As you have seen in previous experiments, a great deal can be learned by conducting an acid-base reaction as a titration. In addition, acid-base reactions can be observed and measured thermodynamically. In this case, the reaction is carried out in a calorimeter. If the temperature of the reaction is measured precisely, the enthalpy of neutralization of an acid by a base (or vice versa) can be determined. In this experiment, you will react phosphoric acid with sodium hydroxide.
You will use a Styrofoam cup nested in a beaker as a calorimeter. For purposes of this experiment, you may assume that the heat loss to the calorimeter and the surrounding air is negligible. Phosphoric acid will be the limiting reactant in this experiment, and you will accordingly be determining the enthalpy, ΔH, of neutralization of the acid. Selecting a limiting reactant helps ensure that the temperature measurements and subsequent calculations are as precise as possible.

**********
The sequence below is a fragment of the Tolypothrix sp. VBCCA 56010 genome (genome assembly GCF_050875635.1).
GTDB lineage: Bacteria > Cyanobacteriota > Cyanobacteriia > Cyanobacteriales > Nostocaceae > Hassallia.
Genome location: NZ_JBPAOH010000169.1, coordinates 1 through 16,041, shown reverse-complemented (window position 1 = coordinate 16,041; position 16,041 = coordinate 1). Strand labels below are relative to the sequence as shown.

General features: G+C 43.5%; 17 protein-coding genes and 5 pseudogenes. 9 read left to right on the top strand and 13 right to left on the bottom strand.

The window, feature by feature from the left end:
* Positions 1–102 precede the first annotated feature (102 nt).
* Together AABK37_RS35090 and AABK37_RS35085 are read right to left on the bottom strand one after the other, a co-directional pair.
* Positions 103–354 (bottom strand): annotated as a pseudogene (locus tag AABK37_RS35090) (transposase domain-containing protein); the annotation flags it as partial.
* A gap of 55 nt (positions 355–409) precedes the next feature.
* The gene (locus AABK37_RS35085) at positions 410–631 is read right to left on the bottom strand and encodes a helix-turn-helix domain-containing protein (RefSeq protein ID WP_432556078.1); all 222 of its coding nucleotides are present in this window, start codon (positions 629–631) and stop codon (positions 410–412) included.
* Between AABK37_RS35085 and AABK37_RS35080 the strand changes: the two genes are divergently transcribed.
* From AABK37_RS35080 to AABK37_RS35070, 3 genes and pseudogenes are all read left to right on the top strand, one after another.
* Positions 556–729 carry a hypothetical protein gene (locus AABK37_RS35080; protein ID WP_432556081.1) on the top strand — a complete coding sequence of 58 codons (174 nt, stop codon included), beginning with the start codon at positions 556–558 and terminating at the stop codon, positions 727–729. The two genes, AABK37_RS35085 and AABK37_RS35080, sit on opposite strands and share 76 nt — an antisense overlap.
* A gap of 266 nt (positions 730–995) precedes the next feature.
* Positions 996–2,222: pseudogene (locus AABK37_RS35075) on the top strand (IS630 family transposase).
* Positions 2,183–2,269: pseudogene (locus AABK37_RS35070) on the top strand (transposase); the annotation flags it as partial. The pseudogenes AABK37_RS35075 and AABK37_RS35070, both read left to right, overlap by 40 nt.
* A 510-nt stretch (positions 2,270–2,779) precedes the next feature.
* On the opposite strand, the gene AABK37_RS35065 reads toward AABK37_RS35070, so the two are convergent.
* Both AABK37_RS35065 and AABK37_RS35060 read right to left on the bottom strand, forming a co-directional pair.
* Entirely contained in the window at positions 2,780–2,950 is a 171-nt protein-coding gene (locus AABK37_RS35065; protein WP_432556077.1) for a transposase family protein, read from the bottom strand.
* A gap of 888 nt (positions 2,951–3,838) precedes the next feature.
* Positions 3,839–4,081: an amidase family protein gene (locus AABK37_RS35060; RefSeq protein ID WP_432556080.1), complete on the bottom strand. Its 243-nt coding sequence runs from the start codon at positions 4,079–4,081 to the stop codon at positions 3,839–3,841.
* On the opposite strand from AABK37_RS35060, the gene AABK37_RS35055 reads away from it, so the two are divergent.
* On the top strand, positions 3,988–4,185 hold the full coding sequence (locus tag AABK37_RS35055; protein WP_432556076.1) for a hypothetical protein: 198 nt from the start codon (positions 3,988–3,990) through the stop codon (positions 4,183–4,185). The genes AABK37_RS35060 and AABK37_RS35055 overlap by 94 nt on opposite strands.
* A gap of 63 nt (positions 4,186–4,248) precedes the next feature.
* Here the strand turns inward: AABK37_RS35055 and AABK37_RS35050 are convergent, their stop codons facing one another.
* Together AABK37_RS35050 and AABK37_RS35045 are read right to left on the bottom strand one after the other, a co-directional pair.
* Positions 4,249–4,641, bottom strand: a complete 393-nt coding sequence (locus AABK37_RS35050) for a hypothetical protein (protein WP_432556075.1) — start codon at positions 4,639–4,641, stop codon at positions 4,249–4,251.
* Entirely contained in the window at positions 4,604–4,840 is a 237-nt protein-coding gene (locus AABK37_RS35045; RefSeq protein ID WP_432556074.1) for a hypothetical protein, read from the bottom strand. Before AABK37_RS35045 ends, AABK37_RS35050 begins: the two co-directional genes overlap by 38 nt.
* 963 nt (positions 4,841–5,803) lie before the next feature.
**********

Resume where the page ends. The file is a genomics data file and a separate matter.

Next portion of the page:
In this experiment, you will
- Measure the temperature change of the reaction between solutions of sodium hydroxide and phosphoric acid.
- Calculate the enthalpy, ΔH, of neutralization of phosphoric acid.
- Compare your calculated enthalpy of neutralization with the accepted value.